McNeese State quarterback Cody Stroud. (Associated Press)
Last Modified: Saturday, December 07, 2013 10:43 PM
History can be a funny thing.
Recent history would indicate that the McNeese State Cowboys are in trouble tonight.
They haven’t won a playoff game since 2002 and have lost their last five overall.
Head coach Matt Viator is 0-3 in the playoffs.
Then there is history that goes beyond 2002. That would indicate the Cowboys are in good shape tonight.
The program has a great past and Jacksonville State is 0-7 against McNeese.
What this all means, of course, is nothing.
Recent and ancient history will have nothing to do with tonight’s game, the first playoff match for the Cowboys in four years.
It’s fun to talk about, makes for good copy to write about, but it matters very little.
Viator was right two weeks ago when he opened playoff talk by proclaiming that this year’s team has nothing to do with any of that.
They can’t live off playoff glories of old nor can any of them be held accountable for any of the missteps.
This is a different team, a different year.
However, if they really want to distance themselves from any lingering worries they simply have to go out and win.
“We are excited about our chances,” said senior quarterback Cody Stroud. “We want to show that this is a different team.”
Stroud said those words two weeks ago and you get the feeling his convictions have only grown stronger as kickoff grows closer.
But for the Cowboys to do what Stroud wants they have to play the way they have all year.
They can’t get caught up in the moment, for it can be overwhelming.
This is a good football team, one which has won 10 of 12 games and earned its No. 6 seed.
Now the Cowboys must act like it and must play like it.
For that, this team has got to play loose and have some fun.
After all, nobody expected them to be here when the season started.
Back on those hot August days, when the practice field baked and the hamstrings ached, McNeese was expected to be playing on the playoff bubble.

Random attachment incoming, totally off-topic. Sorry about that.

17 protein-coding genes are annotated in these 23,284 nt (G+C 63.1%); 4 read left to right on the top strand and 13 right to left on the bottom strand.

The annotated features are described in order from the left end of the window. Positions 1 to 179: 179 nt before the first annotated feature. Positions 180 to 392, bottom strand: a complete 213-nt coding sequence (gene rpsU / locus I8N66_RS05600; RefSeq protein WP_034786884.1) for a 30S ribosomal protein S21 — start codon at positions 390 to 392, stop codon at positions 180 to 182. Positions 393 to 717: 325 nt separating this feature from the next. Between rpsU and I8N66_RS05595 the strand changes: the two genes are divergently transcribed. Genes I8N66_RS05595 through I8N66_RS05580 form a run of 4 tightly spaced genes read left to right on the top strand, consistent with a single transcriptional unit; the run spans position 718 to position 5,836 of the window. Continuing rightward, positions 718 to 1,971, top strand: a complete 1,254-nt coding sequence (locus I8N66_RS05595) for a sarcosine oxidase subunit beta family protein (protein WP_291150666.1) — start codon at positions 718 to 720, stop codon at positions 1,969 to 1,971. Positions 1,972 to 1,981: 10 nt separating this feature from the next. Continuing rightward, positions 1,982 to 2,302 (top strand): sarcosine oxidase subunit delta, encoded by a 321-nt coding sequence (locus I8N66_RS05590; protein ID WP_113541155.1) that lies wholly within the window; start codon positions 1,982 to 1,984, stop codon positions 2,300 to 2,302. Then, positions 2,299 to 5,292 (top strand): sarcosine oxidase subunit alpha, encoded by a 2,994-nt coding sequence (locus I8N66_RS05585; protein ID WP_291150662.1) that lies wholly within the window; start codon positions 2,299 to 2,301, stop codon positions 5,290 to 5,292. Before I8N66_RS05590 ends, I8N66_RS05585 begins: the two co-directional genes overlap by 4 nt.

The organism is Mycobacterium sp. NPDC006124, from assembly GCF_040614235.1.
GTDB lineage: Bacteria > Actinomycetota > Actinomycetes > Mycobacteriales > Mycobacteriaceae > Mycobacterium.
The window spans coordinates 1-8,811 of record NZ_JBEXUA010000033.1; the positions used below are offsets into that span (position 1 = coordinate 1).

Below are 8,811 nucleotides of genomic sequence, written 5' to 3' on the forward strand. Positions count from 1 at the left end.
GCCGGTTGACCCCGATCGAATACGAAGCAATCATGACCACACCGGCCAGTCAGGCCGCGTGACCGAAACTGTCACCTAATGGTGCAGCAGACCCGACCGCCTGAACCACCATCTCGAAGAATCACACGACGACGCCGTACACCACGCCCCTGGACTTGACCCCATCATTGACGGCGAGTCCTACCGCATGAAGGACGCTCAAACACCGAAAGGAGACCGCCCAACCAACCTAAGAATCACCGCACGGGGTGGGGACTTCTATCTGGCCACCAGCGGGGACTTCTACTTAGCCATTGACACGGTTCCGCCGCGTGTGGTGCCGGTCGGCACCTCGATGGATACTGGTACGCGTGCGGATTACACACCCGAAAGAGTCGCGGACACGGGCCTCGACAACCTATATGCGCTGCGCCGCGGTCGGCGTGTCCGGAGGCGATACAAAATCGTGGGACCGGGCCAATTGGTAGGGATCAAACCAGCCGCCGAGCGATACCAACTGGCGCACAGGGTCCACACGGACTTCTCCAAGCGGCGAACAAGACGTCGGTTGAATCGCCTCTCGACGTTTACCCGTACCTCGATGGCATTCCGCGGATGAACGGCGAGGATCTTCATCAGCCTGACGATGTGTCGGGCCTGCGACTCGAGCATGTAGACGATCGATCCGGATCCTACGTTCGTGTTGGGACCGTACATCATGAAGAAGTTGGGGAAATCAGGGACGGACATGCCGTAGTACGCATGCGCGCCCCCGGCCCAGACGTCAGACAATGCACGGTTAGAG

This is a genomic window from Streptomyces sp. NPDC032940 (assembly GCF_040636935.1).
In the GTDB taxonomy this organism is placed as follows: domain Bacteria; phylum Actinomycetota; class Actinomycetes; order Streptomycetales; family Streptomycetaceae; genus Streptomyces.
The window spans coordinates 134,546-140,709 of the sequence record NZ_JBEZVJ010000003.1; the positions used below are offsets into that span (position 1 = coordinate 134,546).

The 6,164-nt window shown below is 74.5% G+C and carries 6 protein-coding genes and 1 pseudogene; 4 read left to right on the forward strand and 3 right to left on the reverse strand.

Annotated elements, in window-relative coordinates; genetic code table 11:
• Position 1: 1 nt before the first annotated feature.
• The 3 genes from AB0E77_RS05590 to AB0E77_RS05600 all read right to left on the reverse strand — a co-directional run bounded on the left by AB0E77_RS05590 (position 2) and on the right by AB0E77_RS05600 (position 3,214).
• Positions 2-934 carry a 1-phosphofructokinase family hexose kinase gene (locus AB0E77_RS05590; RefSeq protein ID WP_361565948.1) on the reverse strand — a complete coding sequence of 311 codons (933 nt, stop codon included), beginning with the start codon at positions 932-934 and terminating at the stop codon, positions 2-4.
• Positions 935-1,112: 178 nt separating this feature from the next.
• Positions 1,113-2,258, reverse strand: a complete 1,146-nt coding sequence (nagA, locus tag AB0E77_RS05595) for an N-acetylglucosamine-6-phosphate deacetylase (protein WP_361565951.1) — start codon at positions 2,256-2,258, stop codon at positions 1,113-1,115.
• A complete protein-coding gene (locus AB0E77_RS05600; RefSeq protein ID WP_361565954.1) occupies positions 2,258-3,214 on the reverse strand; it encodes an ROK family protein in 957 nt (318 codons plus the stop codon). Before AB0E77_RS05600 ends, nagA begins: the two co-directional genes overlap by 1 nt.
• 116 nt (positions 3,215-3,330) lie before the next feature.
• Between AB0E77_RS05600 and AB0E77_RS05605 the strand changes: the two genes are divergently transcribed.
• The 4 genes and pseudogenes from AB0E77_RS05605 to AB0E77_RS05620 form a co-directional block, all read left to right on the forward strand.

Few, if any outside their dressing room were thinking this team had a chance to win the Southland, let alone earn a first-round playoff bye.
Struggling just to make the playoffs was expected, a bubble team in the last week, not one trying to grab one of the top eight spots.
Yet they believed.
“We have high expectations for this season,” senior running back Marcus Wiltz said all the way back on media day in August. “I think we are going to surprise some people.”
Now is the time to start throwing much larger surprise parties.
It’s hard to say that this team has overachieved, for there is more than a little talent on it. But one can say they have gone beyond what was expected in the regular season.
That is nice, but if the Cowboys don’t win this game, on this field, against this foe tonight, a lot of that will be forgotten.
It’s just the way it is.
This team has raised the bar and with that comes higher expectations.
Making the playoffs might have been good enough after last year back on those dog days of August, but to say it was a great season if this game is lost would be barking up the wrong tree.
The playoffs are about surviving and advancing. They are about making a statement as to what kind of a team you are and what kind of a program you want to have.
For the elite, and McNeese wants to be considered among the nation’s upper echelon when it comes to the Football Championship Subdivision, then it must make noise in the playoffs.
Does that put extra pressure on the Cowboys? Yes, but they know that.
“You come to McNeese to be part of that winning tradition,” Stroud said.
Now it’s his and his teammates’ chance to leave their mark on those traditions.
Win or lose tonight is how history will judge this year’s Cowboys.
Jim Gazzolo is managing sports editor. Email him at firstname.lastname@example.org